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Herald Journal Guides
Automotive Guide
Serving the tri-county area of McLeod, Wright, and western Carver

Rules for newly licensed teens


The following are bits of advice about newly licensed teen drivers from the Minnesota Department of Commerce,

For parents, it may a be a good idea to establish rules for newly licensed teens

· Statistics show that the leading cause of death in Minnesota's 15 to 17 year olds is traffic crashes. The top six driving risk factors for teens are:

· Inattentiveness - Driver inattention/distraction is the most common contributing factor in multiple vehicle crashes

· Excessive speed - Illegal/unsafe speed is the most common contributing factor in single vehicle crashes for drivers. Teens particularly have difficulty adjusting speed to driving conditions. 

· Failure to wear a safety belt - Properly wearing a seat belt reduces the risk of fatal injury to front seat passenger occupants by 45 percent in a car and 60 percent in a light truck.

· Fatigue - A person who has been 24 hours experiences impairment nearly equal to a blood alcohol concentration of .10 percent. And, teens often don't get enough sleep.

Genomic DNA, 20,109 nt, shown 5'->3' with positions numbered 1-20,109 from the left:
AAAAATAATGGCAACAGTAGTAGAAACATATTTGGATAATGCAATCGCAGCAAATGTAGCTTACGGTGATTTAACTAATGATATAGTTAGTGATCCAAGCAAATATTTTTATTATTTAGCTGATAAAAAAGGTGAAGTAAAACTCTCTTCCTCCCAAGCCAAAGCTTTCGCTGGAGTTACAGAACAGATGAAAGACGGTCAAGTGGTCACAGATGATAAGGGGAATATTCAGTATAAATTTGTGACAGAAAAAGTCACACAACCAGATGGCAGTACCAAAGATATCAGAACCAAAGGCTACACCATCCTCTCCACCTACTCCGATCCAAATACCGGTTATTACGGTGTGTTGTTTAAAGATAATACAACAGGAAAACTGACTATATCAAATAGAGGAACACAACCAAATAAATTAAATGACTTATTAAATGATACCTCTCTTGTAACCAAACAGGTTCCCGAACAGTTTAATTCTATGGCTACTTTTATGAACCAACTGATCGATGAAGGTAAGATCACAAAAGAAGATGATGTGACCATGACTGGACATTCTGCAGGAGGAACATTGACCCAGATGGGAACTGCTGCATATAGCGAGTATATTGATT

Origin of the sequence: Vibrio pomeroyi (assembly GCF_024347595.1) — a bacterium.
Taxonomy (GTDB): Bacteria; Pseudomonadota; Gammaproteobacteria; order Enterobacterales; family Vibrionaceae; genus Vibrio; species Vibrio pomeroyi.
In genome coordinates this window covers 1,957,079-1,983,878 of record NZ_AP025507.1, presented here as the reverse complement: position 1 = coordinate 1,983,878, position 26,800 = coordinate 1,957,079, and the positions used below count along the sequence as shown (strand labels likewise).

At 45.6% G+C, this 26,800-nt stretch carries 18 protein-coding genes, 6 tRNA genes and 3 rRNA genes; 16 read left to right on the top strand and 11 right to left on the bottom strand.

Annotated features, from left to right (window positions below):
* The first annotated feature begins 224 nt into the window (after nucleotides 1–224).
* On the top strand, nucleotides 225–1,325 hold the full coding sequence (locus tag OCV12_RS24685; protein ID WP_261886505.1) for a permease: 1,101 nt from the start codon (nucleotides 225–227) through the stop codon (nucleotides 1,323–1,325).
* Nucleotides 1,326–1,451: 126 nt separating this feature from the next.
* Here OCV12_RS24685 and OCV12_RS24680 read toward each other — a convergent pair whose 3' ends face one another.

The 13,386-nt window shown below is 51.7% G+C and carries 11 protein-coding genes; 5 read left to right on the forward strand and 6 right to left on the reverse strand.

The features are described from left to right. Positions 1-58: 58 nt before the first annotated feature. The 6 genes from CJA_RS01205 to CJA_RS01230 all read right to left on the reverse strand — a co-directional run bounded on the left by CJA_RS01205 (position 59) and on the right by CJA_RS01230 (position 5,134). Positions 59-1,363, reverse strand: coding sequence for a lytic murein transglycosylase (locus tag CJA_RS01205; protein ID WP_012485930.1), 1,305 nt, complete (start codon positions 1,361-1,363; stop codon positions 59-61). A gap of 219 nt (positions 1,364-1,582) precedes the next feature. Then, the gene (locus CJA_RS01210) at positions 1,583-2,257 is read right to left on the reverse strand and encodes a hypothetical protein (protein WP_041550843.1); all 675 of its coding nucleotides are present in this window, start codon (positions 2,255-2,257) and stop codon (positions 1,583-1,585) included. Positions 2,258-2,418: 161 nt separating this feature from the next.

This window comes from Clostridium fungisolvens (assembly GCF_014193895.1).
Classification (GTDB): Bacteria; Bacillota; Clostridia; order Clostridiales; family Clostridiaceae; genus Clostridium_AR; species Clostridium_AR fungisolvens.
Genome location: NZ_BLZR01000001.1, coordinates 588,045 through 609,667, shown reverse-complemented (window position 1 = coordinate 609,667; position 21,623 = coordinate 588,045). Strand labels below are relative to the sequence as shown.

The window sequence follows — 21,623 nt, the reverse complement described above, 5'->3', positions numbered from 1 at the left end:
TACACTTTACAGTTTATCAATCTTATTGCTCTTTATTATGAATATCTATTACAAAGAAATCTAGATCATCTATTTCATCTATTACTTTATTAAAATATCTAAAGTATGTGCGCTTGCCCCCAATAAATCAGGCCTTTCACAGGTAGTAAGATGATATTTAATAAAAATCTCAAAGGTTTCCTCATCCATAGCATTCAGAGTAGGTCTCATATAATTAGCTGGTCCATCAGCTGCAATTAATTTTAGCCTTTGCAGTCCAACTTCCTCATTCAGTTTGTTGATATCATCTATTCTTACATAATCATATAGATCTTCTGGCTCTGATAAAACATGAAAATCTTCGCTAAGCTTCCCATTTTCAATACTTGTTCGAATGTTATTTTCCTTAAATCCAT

· Not checking traffic before pulling out  - Most crashes involving teens occur at intersections because of their inexperience judging distance and speed.

· Driving with other teens - The presence of passengers strongly increased crash risk. For teen drivers, the more passengers the greater the risk.

How to Instruct Your Teen Driver

· Ask your teen's driving instructor for advice to make effective use of your practice time.

·Plan what skills you will be working on before practice begins.  Work from basic to more complex skills.

· Make sure your teen is familiar with all of the controls of the vehicle.

· Keep early lessons short, about 10-15 minutes.

· Start practicing with only you and your teen in the car--no other passengers.

· Make sure that you give directions well in advance of the maneuver you want performed.

· Let your teen practice under many different driving conditions, including driving at night.

· As your teen advances, let them do "commentary driving."  In this technique, your teen describes what s/he is observing while driving.

· Look for the positive in your teen's driving and let them know about it.

· Set a good example with your own driving.

Automotive Guide
Published October 2003

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